So we know that things like education and income seriously impact health outcomes. But as a nation we are highest in poverty rates and third to last in educational rates compared to similarly developed countries. Social policies, or a lack thereof, show what a country prioritizes and how they fund those priorities. The US ranks second to last in social benefits—support with sickness, unemployment, retirement, housing, education and family circumstance—and some of the countries with the best health outcomes rank the highest in terms of social transfers. Health policy experts have noted how easy it is to “connect the dots from inadequate social spending to excess poverty and income inequality to more chronic illness and higher health care spending.”

In recent months, the medical associations of both Canada and Australia have called for a focus on the social determinants and poverty as focus for both medical professionals and policy work, clearly recognizing health should be considered beyond the clinic and hospital (watch an amazing 3 minute clip of Canada’s political perception on health). Here in the US we are still myopically funding medical services rather than the upstream drivers of health which would have the greatest impact on outcomes and equity.

How we choose to live reflects both the citizen and consumer in all of us; we are each at once a citizen who supports our individual and community well-being, and a consumer who seeks cheap prices and large returns on our investments. For decades we’ve let our inner consumer speak louder than our inner citizen, and this has resulted in increased deregulation and financialization, threatened wages and working conditions, falling taxes (and ergo less support for a plethora of public services), and increasing environmental degradation. And while we’ve listened to the consumer voice and voted this way for the benefit of ourselves and our families, whether knowing it or not, these decisions have had the greatest impact on the health and wellbeing of the poor, people of color, and marginalized groups around the world. Inequality is a choice however, as noted recently by Nobel economist Joseph Stiglitz. To him, we are entering a world divided not just between the haves and have-nots, but also between those countries that do nothing about it, and those that do. I couldn’t agree more.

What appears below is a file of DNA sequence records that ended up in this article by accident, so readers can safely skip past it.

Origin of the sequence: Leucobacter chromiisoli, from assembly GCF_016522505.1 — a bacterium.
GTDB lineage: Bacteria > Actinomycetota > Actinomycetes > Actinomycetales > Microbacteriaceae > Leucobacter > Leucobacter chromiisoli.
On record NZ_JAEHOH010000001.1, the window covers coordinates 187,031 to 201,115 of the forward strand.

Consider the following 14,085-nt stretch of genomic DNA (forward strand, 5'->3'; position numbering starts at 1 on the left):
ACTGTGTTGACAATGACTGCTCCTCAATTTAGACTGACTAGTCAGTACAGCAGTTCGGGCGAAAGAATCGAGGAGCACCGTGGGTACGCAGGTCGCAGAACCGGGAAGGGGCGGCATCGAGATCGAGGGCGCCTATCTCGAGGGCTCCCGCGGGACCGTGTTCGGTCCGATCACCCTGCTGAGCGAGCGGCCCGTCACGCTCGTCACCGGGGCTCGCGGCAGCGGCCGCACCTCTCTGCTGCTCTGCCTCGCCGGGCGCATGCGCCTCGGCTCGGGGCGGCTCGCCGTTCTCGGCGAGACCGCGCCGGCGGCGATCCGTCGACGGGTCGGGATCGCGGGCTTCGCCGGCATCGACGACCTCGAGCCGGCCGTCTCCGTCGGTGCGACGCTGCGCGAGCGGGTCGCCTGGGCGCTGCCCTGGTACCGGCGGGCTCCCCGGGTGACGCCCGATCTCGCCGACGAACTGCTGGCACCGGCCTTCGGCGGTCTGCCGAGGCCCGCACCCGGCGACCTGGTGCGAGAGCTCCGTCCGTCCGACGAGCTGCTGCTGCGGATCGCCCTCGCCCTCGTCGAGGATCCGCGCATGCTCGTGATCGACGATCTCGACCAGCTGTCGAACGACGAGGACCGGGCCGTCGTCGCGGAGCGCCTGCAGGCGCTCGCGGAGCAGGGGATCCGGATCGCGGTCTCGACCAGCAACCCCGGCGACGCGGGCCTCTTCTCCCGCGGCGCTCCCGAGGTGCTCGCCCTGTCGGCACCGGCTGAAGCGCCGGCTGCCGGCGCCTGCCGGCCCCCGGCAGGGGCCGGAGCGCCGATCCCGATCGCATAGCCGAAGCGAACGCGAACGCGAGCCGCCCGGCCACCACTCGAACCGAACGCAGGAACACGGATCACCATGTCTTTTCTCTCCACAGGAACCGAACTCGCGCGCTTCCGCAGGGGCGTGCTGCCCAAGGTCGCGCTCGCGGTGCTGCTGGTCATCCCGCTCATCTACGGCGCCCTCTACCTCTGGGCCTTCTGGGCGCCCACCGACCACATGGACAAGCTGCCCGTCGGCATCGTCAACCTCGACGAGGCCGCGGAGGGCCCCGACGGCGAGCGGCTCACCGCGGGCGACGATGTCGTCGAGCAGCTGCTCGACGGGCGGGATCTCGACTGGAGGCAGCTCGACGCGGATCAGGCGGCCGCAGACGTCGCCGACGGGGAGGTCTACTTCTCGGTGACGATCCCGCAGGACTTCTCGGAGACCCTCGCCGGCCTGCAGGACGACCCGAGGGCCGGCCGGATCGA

It’s clear the dominant narrative we’ve told ourselves as a society is one supportive of individual behavior, personal choice, freedom and strong work ethic. Unfortunately, the data show this doesn’t seem to be producing a particularly equal, healthy and productive population. And while creating a more equitable society has benefits for economic growth and cost savings, that shouldn’t be the only rationale we use in an attempt to create solid social policy. It’s ok for the rationale to be about the moral obligation we have to create opportunity for all to lead healthy lives; it should be about nurturing the relationships and connections we foster in our families and communities; living on a planet we are proud to leave to our children; finding support in every environment in which we exist—our homes, schools, and places of work; and it should be about sewing the safety nets that catch any of us who might occasionally fall. In the United States, we can and should be rewriting the narrative so that our dominant societal view is one which reflects these ambitions, not just coping with the “individualist” story we’ve read to ourselves for so long.